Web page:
Using linear elasticity theory, we describe the mechanical response of dry non-cohesive granular masses of Ottawa sand contained by spherical rubber balloons subject to sudden bursting in the earliest instants of the event. Due to the compression imposed by the balloon, the rupture produces a fast radial expansion of the sand front that depends on the initial radius R0, the initial pressure p originated by the balloon, and the effective modulus of compression Ke. The hydrostatic compression approximation allows for the theoretical study of this problem. We found a linear decompression wave that travels into the sand and that induces a radial expansion of the granular front in the opposite direction with similar behavior to the wave but with a slightly lower speed. Full article
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2023

Jump to: 2024, 2022, 2021

9 pages, 2028 KiB  
Communication
Visualization of the Two-Phase Flow Behavior Involved in Enhanced Dense Phase Carbon Dioxide Pasteurization by Means of High-Speed Imaging
by Ratka Hoferick, Holger Schönherr and Stéphan Barbe
Fluids 2024, 9(1), 10; https://doi.org/10.3390/fluids9010010 - 27 Dec 2023
Viewed by 1239
Abstract
This research explores the two-phase flow behavior involved in enhanced dense phase carbon dioxide inactivation of E. coli DH5α, which has been shown to possess a high microbial reduction efficiency of up to 3.7 ± 0.4 log. We present an experiment in which [...] Read more.
This research explores the two-phase flow behavior involved in enhanced dense phase carbon dioxide inactivation of E. coli DH5α, which has been shown to possess a high microbial reduction efficiency of up to 3.7 ± 0.4 log. We present an experiment in which the liquid sample was pressurized with liquid carbon dioxide to 8.2 MPa and, after saturation, was forced to flow through a mini tube. An experimental setup was developed to visualize the flow patterns (plug, slug and churn flows) occurring in the mini tube by means of high-speed imaging. The values of the wall shear stress were estimated within the mini tube with the help of the gas slug velocities (8–9 m/s) and were compared with threshold shear stress values reported for the disruption of fresh E. coli cells. The results suggest that the preliminary pressurization phase may cause a substantial destabilization of the cell wall of E. coli DH5α. Full article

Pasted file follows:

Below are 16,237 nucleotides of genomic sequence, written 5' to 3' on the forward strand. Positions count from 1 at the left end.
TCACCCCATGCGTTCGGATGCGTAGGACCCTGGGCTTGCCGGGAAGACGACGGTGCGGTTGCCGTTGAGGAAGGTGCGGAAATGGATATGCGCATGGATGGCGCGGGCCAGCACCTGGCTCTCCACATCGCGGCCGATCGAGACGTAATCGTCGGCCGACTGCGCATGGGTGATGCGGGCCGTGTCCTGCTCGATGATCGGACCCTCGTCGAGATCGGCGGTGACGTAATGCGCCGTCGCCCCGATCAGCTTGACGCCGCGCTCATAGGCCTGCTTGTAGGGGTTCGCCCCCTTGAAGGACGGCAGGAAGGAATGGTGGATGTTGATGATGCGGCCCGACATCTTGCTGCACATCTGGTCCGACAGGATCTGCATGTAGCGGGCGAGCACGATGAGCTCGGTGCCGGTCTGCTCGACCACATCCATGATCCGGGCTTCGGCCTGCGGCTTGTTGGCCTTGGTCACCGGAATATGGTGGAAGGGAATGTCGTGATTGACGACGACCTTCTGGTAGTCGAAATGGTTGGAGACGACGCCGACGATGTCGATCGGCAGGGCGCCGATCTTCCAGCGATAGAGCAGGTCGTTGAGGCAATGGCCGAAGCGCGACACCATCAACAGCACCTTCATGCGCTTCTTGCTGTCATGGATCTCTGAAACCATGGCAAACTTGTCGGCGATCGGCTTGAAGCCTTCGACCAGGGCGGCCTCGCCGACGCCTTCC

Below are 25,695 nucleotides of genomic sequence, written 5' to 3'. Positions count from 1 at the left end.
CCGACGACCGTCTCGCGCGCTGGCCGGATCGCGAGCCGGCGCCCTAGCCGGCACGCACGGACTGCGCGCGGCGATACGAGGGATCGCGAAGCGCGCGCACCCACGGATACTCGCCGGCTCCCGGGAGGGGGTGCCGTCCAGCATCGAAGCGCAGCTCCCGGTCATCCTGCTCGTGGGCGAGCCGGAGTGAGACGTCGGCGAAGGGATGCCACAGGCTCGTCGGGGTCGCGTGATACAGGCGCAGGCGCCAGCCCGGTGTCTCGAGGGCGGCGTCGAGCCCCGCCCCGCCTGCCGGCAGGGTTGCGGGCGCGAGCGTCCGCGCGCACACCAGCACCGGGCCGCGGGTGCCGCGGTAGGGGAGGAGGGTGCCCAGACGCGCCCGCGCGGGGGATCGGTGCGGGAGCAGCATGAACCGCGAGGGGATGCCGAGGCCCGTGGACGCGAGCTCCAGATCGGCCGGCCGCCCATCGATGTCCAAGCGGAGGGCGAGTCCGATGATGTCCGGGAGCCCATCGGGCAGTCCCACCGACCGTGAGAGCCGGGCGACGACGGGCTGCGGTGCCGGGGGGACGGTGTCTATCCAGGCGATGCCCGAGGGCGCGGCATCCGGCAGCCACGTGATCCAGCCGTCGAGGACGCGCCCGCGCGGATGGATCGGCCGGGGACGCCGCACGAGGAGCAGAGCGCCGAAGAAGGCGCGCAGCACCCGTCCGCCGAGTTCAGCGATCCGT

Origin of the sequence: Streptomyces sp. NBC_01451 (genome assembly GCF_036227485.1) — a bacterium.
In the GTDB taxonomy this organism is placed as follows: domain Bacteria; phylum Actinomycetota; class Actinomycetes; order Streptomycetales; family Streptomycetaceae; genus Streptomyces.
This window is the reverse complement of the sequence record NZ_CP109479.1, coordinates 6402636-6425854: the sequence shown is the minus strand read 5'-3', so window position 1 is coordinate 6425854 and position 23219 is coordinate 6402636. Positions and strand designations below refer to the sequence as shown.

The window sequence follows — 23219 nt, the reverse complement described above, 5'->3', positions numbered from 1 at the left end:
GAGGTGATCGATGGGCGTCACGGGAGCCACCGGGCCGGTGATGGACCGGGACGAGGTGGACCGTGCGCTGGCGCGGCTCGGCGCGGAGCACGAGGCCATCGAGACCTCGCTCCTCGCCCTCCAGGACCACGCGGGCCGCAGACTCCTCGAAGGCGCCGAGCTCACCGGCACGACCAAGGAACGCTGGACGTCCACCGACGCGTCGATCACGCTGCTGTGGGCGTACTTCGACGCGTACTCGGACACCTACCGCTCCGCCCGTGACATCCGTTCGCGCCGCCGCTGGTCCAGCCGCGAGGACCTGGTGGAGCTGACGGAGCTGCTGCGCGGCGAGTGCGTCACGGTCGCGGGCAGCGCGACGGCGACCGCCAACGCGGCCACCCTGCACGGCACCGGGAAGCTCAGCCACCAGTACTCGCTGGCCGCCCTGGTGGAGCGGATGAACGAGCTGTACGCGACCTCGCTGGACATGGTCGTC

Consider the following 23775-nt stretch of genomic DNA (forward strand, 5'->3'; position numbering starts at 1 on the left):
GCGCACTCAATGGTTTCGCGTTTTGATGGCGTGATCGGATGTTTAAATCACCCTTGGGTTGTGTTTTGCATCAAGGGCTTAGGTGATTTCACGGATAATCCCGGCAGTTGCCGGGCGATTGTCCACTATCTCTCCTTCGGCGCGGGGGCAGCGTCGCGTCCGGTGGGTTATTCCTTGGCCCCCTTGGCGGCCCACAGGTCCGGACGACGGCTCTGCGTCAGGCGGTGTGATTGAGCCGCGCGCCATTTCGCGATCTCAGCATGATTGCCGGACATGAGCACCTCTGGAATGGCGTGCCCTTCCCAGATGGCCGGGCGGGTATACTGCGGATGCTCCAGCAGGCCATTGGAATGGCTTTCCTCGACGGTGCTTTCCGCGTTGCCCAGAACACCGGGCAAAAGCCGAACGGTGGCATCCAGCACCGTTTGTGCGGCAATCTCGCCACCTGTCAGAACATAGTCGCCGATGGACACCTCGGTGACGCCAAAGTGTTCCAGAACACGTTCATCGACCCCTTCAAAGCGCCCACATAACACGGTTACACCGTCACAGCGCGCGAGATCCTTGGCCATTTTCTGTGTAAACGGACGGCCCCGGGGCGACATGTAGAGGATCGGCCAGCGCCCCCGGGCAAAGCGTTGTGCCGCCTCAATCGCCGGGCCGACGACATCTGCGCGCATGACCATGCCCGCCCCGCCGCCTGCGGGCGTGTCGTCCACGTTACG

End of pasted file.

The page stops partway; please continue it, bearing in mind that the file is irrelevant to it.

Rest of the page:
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38 pages, 9902 KiB  
Article
Using Computation Fluid Dynamics to Determine Oil Droplet Breakup Parameters during Emulsion Atomization with Pressure Swirl Nozzles
by Miguel Ángel Ballesteros Martínez and Volker Gaukel
Fluids 2023, 8(10), 277; https://doi.org/10.3390/fluids8100277 - 14 Oct 2023
Cited by 1 | Viewed by 1609
Abstract
A wide range of commercial powdered products are manufactured by spray drying emulsions. Some product properties are dependent on the oil droplet size, which can be affected by fluid mechanics inside the spray nozzle. However, most of the key flow parameters inside the [...] Read more.
A wide range of commercial powdered products are manufactured by spray drying emulsions. Some product properties are dependent on the oil droplet size, which can be affected by fluid mechanics inside the spray nozzle. However, most of the key flow parameters inside the nozzles are difficult to measure experimentally, and theoretical estimations present deviations at high shear rates and viscosities. Therefore, the purpose of this study was to develop a computational model that could represent the multiphase flow in pressure swirl nozzles and could determine the deformation stresses and residence times that oil droplets experience. The multiphase flow was modelled using the Volume-of-Fluid method under a laminar regime. The model was validated with experimental data using the operating conditions and the spray angle. The numerically calculated shear stresses were found to provide a better prediction of the final oil droplet size than previous theoretical estimations. A two-step breakup mechanism inside of the nozzle was also proposed. Additionally, some of the assumptions used in the theoretical estimations could not be confirmed for the nozzles investigated: No complete air core developed inside of the nozzle during atomization, and the shear stress at the nozzle outlet is not the only stress that can affect oil droplet size. Elongation stresses cannot be neglected in all cases. Full article